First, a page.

Advancing understanding and visibility of geothermal subsurface conditions
To help better see and understand the subsurface ahead of geothermal exploration, the U.S. Department of Energy has been funding important research recently described in a great overview article.
The U.S. Department of Energ’s Energy Efficiency and Renewable Energy Office has from time to time shared some of the research projects it is involved in and funding.
In a new piece, the office describes its efforts on “Seeing Underground” to Advance Geothermal Energy.
Energy sources originating from beneath the Earth’s surface satisfy over 80% of total U.S. energy needs, and a key energy challenge today is to ensure safe, sustainable, and affordable availability of these natural resources in the subsurface. A key issue, however, is being able to “see” what is in the subsurface. The Department of Energy (DOE) is busy at work funding R&D to advance technologies that allow access to this reliable, secure energy source under the SubTER crosscut – a DOE initiative that unites five key DOE agencies in a collaborative effort to ultimately improve our nation’s energy security and availability.
SubTER is providing solutions to subsurface challenges by dramatically accelerating technology development with the aim of achieving mastery of subsurface processes. Next generation advances in subsurface technologies will enable increases in domestic energy supplies, including more than 100 gigawatts of renewable geothermal energy from conventional hydrothermal and enhanced geothermal systems (EGS) – man-made reservoirs created by drilling wells thousands of feet below the earth to access hot rock at the earth’s crust.
Before the widespread development of EGS can occur, however, the high upfront exploration and installation costs must be reduced dramatically. Moving one step closer, researchers at the Pacific Northwest National Laboratory (PNNL) successfully developed a “tool” called E4D-RT processing with the ability to “see underground”, or better image the subsurface, through a research and development project funded by DOE’sOffice of Science and Office of Environmental Management. This tool provides faster, more accurate interpretations of data from simulation models, and improves the cost competitiveness of EGS development. PNNL and Sandia National Laboratories (SNL) successfully imaged a fracture network that was created using Sandia’s explosive technology in a SubTER project titled “Imaging Fracture Networks Using Joint Seismic and Electrical Change Detection Techniques.”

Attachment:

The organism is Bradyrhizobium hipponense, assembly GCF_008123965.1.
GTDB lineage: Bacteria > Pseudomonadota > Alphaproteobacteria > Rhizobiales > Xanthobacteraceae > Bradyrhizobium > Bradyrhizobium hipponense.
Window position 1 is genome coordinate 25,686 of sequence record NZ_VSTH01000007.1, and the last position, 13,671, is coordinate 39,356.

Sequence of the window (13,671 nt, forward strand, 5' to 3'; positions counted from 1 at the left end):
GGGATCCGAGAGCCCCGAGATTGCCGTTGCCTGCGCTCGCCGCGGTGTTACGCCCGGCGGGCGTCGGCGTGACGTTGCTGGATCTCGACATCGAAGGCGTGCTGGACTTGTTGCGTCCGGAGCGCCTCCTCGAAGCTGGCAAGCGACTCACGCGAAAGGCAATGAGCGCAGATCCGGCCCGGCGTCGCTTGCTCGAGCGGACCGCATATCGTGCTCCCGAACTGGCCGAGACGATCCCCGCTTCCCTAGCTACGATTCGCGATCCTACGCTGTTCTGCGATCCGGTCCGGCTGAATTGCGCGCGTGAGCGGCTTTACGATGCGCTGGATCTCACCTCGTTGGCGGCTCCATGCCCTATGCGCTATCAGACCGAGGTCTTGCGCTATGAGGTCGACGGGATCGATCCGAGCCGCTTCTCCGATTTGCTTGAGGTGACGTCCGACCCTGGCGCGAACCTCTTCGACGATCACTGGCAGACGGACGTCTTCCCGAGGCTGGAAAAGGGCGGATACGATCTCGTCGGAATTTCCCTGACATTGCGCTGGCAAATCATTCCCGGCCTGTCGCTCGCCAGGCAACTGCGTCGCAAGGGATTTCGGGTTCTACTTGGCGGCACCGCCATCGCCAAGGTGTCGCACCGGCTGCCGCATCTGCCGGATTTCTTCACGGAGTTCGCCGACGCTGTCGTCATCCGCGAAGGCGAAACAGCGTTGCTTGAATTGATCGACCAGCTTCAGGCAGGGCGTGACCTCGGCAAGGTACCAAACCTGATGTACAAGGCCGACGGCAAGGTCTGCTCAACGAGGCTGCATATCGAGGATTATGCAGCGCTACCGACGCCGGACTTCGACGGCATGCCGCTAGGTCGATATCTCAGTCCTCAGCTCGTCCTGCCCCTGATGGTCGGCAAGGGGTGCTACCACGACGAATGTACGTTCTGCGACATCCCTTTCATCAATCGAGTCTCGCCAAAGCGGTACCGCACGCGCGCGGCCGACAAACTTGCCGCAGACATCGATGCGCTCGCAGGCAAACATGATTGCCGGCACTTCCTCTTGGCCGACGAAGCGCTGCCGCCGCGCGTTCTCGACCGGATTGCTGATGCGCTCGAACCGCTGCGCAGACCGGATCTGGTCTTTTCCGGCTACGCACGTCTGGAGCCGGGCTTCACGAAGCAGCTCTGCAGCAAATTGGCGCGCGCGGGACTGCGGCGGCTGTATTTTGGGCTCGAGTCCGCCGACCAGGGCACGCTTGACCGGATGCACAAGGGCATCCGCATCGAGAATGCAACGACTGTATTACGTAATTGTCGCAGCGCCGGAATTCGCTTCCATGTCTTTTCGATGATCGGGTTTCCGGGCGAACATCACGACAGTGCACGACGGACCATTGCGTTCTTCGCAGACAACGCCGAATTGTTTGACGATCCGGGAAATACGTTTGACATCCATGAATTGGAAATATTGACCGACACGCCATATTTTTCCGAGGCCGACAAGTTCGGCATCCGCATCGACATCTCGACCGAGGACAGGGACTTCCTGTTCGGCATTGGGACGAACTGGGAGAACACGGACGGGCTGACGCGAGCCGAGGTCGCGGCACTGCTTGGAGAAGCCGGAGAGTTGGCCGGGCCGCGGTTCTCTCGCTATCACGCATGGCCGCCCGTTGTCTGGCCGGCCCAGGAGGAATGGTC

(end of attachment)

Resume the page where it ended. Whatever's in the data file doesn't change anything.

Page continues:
As a co-principal investigator, PNNL used E4D-RT to image the fractures in real time. Using the data generated by the E4D-RT tool, researchers are able to improve current models used to predict fracture networks. Through the use of E4D-RT, “snapshots” of subsurface conditions are collected by measurements made at the surface or by electrodes inserted in boreholes that pass an electrical current through the material being studied and record how difficult it is for that electrical current to move through the material.
These models are important for geothermal energy investors, decision makers, and stakeholders because it reduces uncertainty and helps to more accurately target where geothermal wells should be drilled. Using this technology is one of the many steps that will help reduce these costs and make widespread EGS and geothermal power production a reality.
The software accomplishes what no other existing commercial subsurface modeling software does: it combines supercomputers to analyze large-scale problems with data processing; provides real-time imaging that allows investigators to understand subsurface processes at the time they are occurring; and enables the modeling of buried metallic infrastructure.
This Real-time Four-Dimensional Subsurface Imaging Software and its inventor, PNNL scientist Timothy C. Johnson, were recognized November 3, 2016 at the R&D 100 Awards. “It’s very much like medical imaging. One of the unique things that we’ve done is bring high performance computing to this problem. We have sensors in the field that are monitoring, and then this information is sent to the super computers that process it. Then, they deliver data back to the field in near real-time. That’s really, really powerful. We can do big imaging problems, and we can do them really fast,” Johnson noted.
Source: U.S. DOE, EERE